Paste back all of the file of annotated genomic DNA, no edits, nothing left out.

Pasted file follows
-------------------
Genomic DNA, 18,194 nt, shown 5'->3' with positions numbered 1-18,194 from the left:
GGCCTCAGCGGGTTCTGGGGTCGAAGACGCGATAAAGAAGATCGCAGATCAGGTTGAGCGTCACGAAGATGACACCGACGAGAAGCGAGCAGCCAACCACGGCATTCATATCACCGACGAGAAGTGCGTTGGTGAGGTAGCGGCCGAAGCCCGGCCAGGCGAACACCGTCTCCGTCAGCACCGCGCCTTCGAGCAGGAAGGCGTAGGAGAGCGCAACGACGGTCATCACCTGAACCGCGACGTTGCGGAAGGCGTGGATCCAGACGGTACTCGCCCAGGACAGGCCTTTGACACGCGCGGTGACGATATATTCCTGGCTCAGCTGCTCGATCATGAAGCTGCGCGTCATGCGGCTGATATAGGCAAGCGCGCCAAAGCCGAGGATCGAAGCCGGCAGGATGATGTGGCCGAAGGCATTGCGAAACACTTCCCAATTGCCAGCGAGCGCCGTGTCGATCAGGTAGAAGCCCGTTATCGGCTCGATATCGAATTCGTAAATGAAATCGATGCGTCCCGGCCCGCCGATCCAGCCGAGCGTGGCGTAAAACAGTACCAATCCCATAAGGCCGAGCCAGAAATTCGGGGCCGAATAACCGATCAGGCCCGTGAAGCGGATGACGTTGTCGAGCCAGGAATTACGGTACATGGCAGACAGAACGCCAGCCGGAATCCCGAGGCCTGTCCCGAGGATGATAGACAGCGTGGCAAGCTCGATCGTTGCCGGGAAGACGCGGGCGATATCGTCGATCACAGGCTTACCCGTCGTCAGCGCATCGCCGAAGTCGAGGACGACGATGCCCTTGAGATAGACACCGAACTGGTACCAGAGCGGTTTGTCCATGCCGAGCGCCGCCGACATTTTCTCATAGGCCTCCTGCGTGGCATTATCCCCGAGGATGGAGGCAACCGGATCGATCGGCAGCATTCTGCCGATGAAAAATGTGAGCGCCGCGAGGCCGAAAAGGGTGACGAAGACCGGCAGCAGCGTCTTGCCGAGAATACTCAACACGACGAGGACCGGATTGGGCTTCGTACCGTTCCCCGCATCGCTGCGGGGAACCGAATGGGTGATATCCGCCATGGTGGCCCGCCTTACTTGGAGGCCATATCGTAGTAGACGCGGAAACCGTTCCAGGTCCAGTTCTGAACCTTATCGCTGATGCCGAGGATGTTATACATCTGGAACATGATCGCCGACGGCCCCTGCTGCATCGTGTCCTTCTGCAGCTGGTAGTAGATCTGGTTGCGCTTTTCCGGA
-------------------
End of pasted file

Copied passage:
Genomic DNA, 18,194 nt, shown 5'->3' with positions numbered 1-18,194 from the left:
GGCCTCAGCGGGTTCTGGGGTCGAAGACGCGATAAAGAAGATCGCAGATCAGGTTGAGCGTCACGAAGATGACACCGACGAGAAGCGAGCAGCCAACCACGGCATTCATATCACCGACGAGAAGTGCGTTGGTGAGGTAGCGGCCGAAGCCCGGCCAGGCGAACACCGTCTCCGTCAGCACCGCGCCTTCGAGCAGGAAGGCGTAGGAGAGCGCAACGACGGTCATCACCTGAACCGCGACGTTGCGGAAGGCGTGGATCCAGACGGTACTCGCCCAGGACAGGCCTTTGACACGCGCGGTGACGATATATTCCTGGCTCAGCTGCTCGATCATGAAGCTGCGCGTCATGCGGCTGATATAGGCAAGCGCGCCAAAGCCGAGGATCGAAGCCGGCAGGATGATGTGGCCGAAGGCATTGCGAAACACTTCCCAATTGCCAGCGAGCGCCGTGTCGATCAGGTAGAAGCCCGTTATCGGCTCGATATCGAATTCGTAAATGAAATCGATGCGTCCCGGCCCGCCGATCCAGCCGAGCGTGGCGTAAAACAGTACCAATCCCATAAGGCCGAGCCAGAAATTCGGGGCCGAATAACCGATCAGGCCCGTGAAGCGGATGACGTTGTCGAGCCAGGAATTACGGTACATGGCAGACAGAACGCCAGCCGGAATCCCGAGGCCTGTCCCGAGGATGATAGACAGCGTGGCAAGCTCGATCGTTGCCGGGAAGACGCGGGCGATATCGTCGATCACAGGCTTACCCGTCGTCAGCGCATCGCCGAAGTCGAGGACGACGATGCCCTTGAGATAGACACCGAACTGGTACCAGAGCGGTTTGTCCATGCCGAGCGCCGCCGACATTTTCTCATAGGCCTCCTGCGTGGCATTATCCCCGAGGATGGAGGCAACCGGATCGATCGGCAGCATTCTGCCGATGAAAAATGTGAGCGCCGCGAGGCCGAAAAGGGTGACGAAGACCGGCAGCAGCGTCTTGCCGAGAATACTCAACACGACGAGGACCGGATTGGGCTTCGTACCGTTCCCCGCATCGCTGCGGGGAACCGAATGGGTGATATCCGCCATGGTGGCCCGCCTTACTTGGAGGCCATATCGTAGTAGACGCGGAAACCGTTCCAGGTCCAGTTCTGAACCTTATCGCTGATGCCGAGGATGTTATACATCTGGAACATGATCGCCGACGGCCCCTGCTGCATCGTGTCCTTCTGCAGCTGGTAGTAGATCTGGTTGCGCTTTTCCGGA